> module Main where

> import System
> import Monad

> main                            :: IO ()
> main                            =  liftM head getArgs
>                                >>= liftM removeRecursiveLet . loadCore
>                                >>= print . flip nf (CoreFun "main")

In future we hope to use a variant of this evaluator (with sharing) in a property-based testing framework. This will let us check that various program analyses and transformations that we have developed are semantics-preserving. As part of another project, we have sucessfully extended the evaluator to support various functional-logic evaluation strategies, including residuation and narrowing.

Javascript backend

The Javascript backend is a unique feature of Yhc, something which our light weight approach makes easier.

Author: Dimitry

The idea to write a converter from Haskell to Javascript, aimed at execution of Haskell programs in a web browser has been floating around for a while [this post], [this post], [Hajax]. Many people expressed interest in such feature, but no practical implementation was visible.

Initial goals of this subproject were:

  • To develop a conversion program that converts the Yhc Core to Javascript, thus making it possible to execute arbitrary Haskell code within a web browser
  • To develop an unsafe interface layer for quick access to Javascript objects with ability to wrap arbitrary Javascript code into a Haskell-callable function
  • To develop a typesafe interface layer on top of the unsafe interface layer for access to the Document Object Model (DOM) available to Javascript executed in a web browser
  • To develop or adopt an existing GUI library or toolkit working on top of the typesafe DOM layer for actual development of clientside Web applications.

General concepts

The Javascript backend converts a linked and optimized Yhc Core file into a piece of Javascript code to be embedded in a XHTML document. The Javascript code generator attempts to translate Core expressions to Javascript expressions one-to-one with minor optimizations on its own, taking advantage of Javascript capability to pass functions around as values.

Three kinds of functions are present in the Javascript backend:

  • Unsafe functions that embed pieces of Javascript directly into the generated code: these functions pay no respect to types of arguments passed, and may force evaluation of their arguments if needed.
  • Typesafe wrappers that provide type signatures for unsafe functions. Such wrappers are either handwritten, or automatically generated from external interface specifications (such as the Document Object Model interface)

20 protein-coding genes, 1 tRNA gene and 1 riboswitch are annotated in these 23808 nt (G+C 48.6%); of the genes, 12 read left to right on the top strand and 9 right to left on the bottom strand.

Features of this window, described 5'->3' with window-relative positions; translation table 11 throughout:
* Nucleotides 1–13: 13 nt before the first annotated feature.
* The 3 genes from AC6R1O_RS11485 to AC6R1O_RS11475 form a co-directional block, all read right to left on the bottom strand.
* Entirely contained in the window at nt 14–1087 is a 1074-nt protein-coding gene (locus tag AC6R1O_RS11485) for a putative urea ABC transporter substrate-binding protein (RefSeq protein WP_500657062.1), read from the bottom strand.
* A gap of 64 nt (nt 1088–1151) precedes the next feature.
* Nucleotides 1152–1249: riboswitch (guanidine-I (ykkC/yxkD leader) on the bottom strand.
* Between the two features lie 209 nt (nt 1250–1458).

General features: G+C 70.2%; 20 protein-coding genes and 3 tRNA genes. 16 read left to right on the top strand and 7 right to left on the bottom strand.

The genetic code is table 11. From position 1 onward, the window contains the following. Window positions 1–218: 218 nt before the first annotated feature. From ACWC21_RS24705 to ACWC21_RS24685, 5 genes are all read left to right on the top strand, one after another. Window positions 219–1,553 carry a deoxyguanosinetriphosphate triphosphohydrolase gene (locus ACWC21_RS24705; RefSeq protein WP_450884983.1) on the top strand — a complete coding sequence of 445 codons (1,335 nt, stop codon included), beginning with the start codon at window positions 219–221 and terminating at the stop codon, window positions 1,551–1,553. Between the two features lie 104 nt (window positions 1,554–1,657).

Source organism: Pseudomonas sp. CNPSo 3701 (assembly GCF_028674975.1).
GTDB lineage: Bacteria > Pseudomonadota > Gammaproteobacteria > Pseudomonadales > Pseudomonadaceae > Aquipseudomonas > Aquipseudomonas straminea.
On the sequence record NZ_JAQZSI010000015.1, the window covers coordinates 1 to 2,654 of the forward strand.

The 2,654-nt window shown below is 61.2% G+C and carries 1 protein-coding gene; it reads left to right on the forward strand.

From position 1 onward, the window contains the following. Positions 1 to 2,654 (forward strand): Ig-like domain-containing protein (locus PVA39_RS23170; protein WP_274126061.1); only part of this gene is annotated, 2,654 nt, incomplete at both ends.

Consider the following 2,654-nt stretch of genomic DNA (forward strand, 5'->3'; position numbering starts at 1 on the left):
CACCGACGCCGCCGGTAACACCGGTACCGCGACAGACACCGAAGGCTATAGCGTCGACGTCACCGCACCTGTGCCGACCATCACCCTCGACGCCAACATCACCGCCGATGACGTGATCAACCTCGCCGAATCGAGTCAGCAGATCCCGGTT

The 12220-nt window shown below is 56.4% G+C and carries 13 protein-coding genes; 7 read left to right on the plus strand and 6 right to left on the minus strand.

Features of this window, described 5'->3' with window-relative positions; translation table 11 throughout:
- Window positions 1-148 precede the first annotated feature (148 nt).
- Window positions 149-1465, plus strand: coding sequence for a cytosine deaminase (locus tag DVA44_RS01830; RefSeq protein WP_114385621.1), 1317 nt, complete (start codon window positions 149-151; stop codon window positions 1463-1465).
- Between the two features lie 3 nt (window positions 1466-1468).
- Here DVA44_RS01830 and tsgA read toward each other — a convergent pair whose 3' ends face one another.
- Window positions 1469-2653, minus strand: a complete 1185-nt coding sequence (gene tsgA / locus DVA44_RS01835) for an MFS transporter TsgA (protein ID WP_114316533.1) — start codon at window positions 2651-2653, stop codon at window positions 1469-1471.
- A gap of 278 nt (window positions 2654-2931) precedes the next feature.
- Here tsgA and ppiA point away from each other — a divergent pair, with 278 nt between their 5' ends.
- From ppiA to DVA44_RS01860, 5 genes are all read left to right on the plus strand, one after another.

• Regular library functions. These either come unmodified from the standard packages that come with Yhc, or are substituted by the Javascript backend using the Core overlay technique. An example of such a function is the toUpper function which is hooked up to the Javascript implementation supporting Unicode (the original library function currently works correctly only for the Latin1 range of characters).

Unsafe interfaces

The core part of unsafe interface to Javascript (or, in other words, Javascript FFI) is a pseudo-function unsafeJS.

The function has a type signature:

foreign import primitive unsafeJS :: String -> a

Which means that it takes a string. Type of the return value does not matter: the function itself is never executed. Its applications are detected by the Yhc Core to Javascript conversion program at the time of Javascript generation.

The unsafeJS function should be called with a string literal. Neither explicitly coded (with (:)) list of characters nor concatenation of two or more strings will work. The converter will report an error in this situation.

A valid example of using unsafeJS is shown below:

global_YHC'_Primitive'_primIntSignum :: Int -> Int

global_YHC'_Primitive'_primIntSignum a = unsafeJS
  "var ea = exprEval(a); if (ea>0) return 1; else if (ea<0) return -1; else return 0;"

This is a Javascript overlay (in the sense that it overlays the default Prelude definition of the signum function) of a function that returns sign of an Int value.

The string literal unsafeJS is applied to is the Javascript code to be wrapped.

Below is the Javascript representation of this function found in generated code.

strIdx["F_hy"] = "YHC.Primitive.primIntSignum";
...
var F_hy=new HSFun("F_hy", 1, function(a){
var ea = exprEval(a); if (ea>0) return 1; else if (ea<0) return -1; else return 0;});

Typesafe wrappers

These functions add type safety on top of unsafe interface to Javascript. Sometimes they are defined within the same module as unsafe interfaces themselves, thus avoiding the exposure of unsafe interfaces to programmers.

An example of a handwritten wrapper is a function to create a new JSRef (a mechanism similar to IORef, but specific to Javascript).

data JSRef a

newJSRef :: a -> CPS b (JSRef a)

newJSRef a = toCPE (newJSRef' a)
newJSRef' a = unsafeJS "return {_val:a};"

Technically, a JSRef is a Javascript object with a property named _val that holds a persistent reference to some value. On the unsafe side, invoking a constructor for such an object would be sufficient. It is however desired that:

  • calls to functions creating such persistent references are properly sequenced with calls to functions using these references, and